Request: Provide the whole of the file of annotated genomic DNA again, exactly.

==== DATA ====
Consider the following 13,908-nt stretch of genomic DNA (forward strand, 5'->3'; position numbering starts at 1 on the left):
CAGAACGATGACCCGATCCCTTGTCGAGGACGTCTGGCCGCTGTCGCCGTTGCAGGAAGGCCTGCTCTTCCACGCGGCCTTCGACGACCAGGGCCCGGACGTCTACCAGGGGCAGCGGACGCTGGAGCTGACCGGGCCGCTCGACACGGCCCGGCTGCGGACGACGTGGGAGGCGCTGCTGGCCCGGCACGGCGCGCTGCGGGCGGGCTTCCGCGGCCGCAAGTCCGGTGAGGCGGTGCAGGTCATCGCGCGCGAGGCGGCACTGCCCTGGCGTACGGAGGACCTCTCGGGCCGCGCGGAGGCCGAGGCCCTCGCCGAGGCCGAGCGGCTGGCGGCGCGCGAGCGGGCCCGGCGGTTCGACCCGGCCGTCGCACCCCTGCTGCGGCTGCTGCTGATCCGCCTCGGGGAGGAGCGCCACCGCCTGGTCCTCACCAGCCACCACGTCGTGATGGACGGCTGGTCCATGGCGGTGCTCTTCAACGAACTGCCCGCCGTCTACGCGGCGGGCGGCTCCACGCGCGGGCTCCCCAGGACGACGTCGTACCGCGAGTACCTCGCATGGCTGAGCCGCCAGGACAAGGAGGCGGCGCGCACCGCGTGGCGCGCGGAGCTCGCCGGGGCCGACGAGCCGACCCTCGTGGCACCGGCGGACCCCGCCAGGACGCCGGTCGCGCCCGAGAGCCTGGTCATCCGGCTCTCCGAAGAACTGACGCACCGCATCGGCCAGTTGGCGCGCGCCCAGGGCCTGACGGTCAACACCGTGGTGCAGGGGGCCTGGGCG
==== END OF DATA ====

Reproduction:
Consider the following 13,908-nt stretch of genomic DNA (forward strand, 5'->3'; position numbering starts at 1 on the left):
CAGAACGATGACCCGATCCCTTGTCGAGGACGTCTGGCCGCTGTCGCCGTTGCAGGAAGGCCTGCTCTTCCACGCGGCCTTCGACGACCAGGGCCCGGACGTCTACCAGGGGCAGCGGACGCTGGAGCTGACCGGGCCGCTCGACACGGCCCGGCTGCGGACGACGTGGGAGGCGCTGCTGGCCCGGCACGGCGCGCTGCGGGCGGGCTTCCGCGGCCGCAAGTCCGGTGAGGCGGTGCAGGTCATCGCGCGCGAGGCGGCACTGCCCTGGCGTACGGAGGACCTCTCGGGCCGCGCGGAGGCCGAGGCCCTCGCCGAGGCCGAGCGGCTGGCGGCGCGCGAGCGGGCCCGGCGGTTCGACCCGGCCGTCGCACCCCTGCTGCGGCTGCTGCTGATCCGCCTCGGGGAGGAGCGCCACCGCCTGGTCCTCACCAGCCACCACGTCGTGATGGACGGCTGGTCCATGGCGGTGCTCTTCAACGAACTGCCCGCCGTCTACGCGGCGGGCGGCTCCACGCGCGGGCTCCCCAGGACGACGTCGTACCGCGAGTACCTCGCATGGCTGAGCCGCCAGGACAAGGAGGCGGCGCGCACCGCGTGGCGCGCGGAGCTCGCCGGGGCCGACGAGCCGACCCTCGTGGCACCGGCGGACCCCGCCAGGACGCCGGTCGCGCCCGAGAGCCTGGTCATCCGGCTCTCCGAAGAACTGACGCACCGCATCGGCCAGTTGGCGCGCGCCCAGGGCCTGACGGTCAACACCGTGGTGCAGGGGGCCTGGGCG